A client regaled me with tales of the local birds that visit her property, “We put a bit of seed out for them and all these various beings come and visit every day.”
During a mid-summer walk-through to see what needed to be spruced up we stopped at the small feeder swinging from a shepherd’s hook.
“Every day the most adorable family of house finches come by. It’s always the same group, 6 of them, and they chatter to themselves non-stop. They’re here for about 5 minutes and then they move along.”
“The Blue Jays are very insistent. Did you know they're excellent mimics and will even imitate a hawk to scare off other birds to have the feeder all to themselves?” she continued.
“You get to know these animals. I used to just take them for granted, but they have a family order, and a hierarchy within their community.
"Once we saw a mated pair of Cardinals, and the male was actually feeding the female. She wasn’t an offspring; this was well before mating season. It was the sweetest thing to witness. Some of these birds mate for life.”
It’s not difficult to incorporate trees, shrubs and perennials to create a welcoming habitat that supports local song birds.
It’s been recently reported that the number of song birds are dwindling as is the number of insects. It’s not hard to correlate the two, don’t mean to bug you, but the simplest of fixes are available at your local nursery. Lots of plants give local song birds shelter and food.
Here’s a quick peek at some terrific plants that will keep these entertaining creatures healthy and happy.
Evergreens, such as Spruce (Picea), Holly (Ilex), and Cedars (Juniperus) provide great cover and food for nesting birds. Protecting them from the elements and predators, these trees and shrubs are great backdrop plants for the garden.
Plantings of varying heights and density give further protection and security to birds. Birds like to nest safely away from people and family pets. The pine cones of Evergreens provide lots of seeds for Nuthatches, Chickadees, and Finches as do the berries of the Holly.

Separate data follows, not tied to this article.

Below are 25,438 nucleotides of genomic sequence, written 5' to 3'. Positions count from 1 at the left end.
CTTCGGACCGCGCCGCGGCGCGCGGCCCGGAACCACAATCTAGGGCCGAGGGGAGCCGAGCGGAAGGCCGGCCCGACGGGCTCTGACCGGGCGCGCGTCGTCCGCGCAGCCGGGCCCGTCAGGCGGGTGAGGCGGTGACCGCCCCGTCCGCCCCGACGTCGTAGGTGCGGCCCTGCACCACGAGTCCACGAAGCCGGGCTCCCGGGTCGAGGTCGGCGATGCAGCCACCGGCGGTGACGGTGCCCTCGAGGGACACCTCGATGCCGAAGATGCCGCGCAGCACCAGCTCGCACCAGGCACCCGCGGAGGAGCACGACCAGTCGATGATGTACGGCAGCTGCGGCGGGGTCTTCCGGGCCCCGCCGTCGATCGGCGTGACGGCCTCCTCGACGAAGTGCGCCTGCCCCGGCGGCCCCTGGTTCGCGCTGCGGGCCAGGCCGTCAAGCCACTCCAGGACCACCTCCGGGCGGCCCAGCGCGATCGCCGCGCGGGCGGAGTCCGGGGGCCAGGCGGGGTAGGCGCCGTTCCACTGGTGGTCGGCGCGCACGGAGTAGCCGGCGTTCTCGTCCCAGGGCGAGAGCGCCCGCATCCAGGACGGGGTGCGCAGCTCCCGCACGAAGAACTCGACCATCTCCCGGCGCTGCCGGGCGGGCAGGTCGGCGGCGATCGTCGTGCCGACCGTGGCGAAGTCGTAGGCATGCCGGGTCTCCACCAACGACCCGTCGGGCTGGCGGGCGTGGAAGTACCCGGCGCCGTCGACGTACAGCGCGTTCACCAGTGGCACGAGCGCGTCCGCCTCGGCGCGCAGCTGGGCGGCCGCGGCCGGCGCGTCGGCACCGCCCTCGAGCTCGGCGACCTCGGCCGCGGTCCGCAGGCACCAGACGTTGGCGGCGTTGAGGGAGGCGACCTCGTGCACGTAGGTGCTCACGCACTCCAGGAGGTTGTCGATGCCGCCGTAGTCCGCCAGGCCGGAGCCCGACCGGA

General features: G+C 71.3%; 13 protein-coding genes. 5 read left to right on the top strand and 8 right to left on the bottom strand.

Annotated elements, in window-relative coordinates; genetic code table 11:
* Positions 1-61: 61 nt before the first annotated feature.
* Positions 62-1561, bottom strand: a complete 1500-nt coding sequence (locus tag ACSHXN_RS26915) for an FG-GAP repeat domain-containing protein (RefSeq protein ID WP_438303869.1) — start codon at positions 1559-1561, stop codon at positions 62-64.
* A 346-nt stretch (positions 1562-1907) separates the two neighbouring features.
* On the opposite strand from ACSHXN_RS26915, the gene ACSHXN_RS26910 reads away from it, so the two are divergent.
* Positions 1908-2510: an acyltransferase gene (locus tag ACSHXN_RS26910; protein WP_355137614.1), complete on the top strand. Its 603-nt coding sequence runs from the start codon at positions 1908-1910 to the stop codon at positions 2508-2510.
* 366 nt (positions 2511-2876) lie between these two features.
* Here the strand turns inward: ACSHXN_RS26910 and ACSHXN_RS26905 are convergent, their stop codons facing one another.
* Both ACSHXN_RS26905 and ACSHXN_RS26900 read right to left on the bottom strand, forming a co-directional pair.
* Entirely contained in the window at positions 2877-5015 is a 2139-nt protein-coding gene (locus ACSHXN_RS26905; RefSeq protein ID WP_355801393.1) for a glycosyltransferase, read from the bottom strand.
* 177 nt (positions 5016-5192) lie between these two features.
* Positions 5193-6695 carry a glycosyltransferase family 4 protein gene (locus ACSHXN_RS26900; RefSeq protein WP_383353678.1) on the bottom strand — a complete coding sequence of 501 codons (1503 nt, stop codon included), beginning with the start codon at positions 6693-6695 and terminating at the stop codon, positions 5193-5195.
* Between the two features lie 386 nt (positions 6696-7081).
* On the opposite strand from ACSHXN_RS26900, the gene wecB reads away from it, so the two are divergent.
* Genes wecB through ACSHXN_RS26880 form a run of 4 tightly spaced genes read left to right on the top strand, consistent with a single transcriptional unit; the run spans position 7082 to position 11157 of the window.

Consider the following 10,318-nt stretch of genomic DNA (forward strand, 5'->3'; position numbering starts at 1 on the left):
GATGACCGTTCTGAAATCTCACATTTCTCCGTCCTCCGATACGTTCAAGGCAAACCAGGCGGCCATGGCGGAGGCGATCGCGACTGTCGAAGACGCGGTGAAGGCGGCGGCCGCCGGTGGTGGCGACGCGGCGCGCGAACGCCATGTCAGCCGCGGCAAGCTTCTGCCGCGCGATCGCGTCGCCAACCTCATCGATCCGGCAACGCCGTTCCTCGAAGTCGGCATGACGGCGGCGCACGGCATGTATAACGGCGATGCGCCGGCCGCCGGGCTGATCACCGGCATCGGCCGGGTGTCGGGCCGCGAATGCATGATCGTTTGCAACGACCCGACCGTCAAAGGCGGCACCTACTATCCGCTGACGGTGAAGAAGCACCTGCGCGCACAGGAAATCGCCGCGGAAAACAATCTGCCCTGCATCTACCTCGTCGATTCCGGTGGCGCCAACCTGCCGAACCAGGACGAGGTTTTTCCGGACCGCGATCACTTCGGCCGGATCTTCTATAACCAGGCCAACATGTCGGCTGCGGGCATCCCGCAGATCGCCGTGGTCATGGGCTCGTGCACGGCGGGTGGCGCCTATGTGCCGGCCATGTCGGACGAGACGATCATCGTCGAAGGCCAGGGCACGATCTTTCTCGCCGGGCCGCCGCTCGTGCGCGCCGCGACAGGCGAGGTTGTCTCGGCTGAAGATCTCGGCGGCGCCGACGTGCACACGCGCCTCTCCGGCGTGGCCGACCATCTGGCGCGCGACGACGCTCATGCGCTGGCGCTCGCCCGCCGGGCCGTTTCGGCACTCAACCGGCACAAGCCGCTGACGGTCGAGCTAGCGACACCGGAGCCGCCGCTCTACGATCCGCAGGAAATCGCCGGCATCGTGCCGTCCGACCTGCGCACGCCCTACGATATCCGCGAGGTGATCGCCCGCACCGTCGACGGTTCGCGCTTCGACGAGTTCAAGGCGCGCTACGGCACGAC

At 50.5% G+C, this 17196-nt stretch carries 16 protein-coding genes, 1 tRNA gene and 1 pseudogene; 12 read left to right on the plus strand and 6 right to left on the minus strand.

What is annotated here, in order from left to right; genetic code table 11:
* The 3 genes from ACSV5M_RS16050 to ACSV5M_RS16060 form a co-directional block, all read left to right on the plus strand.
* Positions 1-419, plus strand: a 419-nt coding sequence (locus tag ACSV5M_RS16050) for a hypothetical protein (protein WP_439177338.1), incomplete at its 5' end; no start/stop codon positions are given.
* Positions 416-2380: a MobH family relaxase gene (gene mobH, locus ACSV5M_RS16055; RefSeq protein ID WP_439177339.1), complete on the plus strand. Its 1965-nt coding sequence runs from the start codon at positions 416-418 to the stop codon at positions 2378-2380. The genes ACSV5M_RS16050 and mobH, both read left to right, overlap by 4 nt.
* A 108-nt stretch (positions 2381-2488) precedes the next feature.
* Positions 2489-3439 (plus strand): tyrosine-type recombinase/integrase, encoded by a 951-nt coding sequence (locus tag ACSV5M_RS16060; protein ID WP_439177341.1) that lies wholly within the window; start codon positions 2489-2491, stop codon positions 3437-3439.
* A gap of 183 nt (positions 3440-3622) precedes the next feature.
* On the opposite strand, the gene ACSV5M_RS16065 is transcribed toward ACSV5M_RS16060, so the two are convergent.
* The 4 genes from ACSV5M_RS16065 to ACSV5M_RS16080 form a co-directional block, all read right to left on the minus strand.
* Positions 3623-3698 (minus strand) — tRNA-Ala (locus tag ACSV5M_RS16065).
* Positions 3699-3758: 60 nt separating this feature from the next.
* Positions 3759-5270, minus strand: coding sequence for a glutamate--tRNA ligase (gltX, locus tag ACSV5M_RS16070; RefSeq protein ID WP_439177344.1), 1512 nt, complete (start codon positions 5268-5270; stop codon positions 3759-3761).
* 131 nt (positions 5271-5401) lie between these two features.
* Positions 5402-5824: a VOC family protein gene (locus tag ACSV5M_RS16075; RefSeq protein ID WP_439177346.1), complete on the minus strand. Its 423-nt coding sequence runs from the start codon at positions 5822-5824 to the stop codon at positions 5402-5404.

Fruiting shrubs that offer berries are essential. Some birds only eat insects
and berries and are not interested in seed feeders. Berries are loaded with vitamins and high in calories providing a rich addition to bird’s diet. Planting Viburnum, native blue-berries, Dogwood trees are a good place to start.
Viburnum shrubs are wonderful plants, with up to 150 different species to choose from, they are beautiful as they are useful to birds. They often have quite a flower display followed by berries for the birds.
Blue-berries and Raspberries are native to our area and very sustainable and easy to grow. These are great understory plants requiring minimal care once established. Sharing your crop of berries with the birds can be very rewarding.
The Audubon Society counts 40 different species of birds that eat the berries that follow flowers on Dogwood trees. Who can resist a Dogwood tree in full bloom in the late spring? Apparently neither the birds nor us.
Seed bearing perennials such as Sunflowers (Helianthus sp.), and Purple Coneflower (Echinacea) are definite necessities for the bird garden. As these flower heads go to seed Gold Finches and Blue Jays spend hours plucking out and eating the seeds. It’s amazing to watch the acrobatics of the birds as they hang up-side down to get at the seeds of these plants.
“We have such variety, Cat-Birds, Mocking Birds, Cow-Birds,” my client said, “It really is so fascinating to watch them. They come with their young and show them the garden and some stay all year and others re-visit our yard year after year.”
Almost on cue we watched a pair of bright yellow Gold Finches with their bounding flight soar over our heads singing their flying song. They were so attuned to one another, I almost expected them to reach out their wings as if to hold hands as they flew to the nearest pine tree.
By carefully choosing the right plants you can develop a year round bird sanctuary that sustains families of birds for years to come.
If you’d like to add a well place bird feeder or begin to assemble a bird garden, give us a call.
Together we can select plants to install in the fall so when spring comes round the birds will know it's all for them.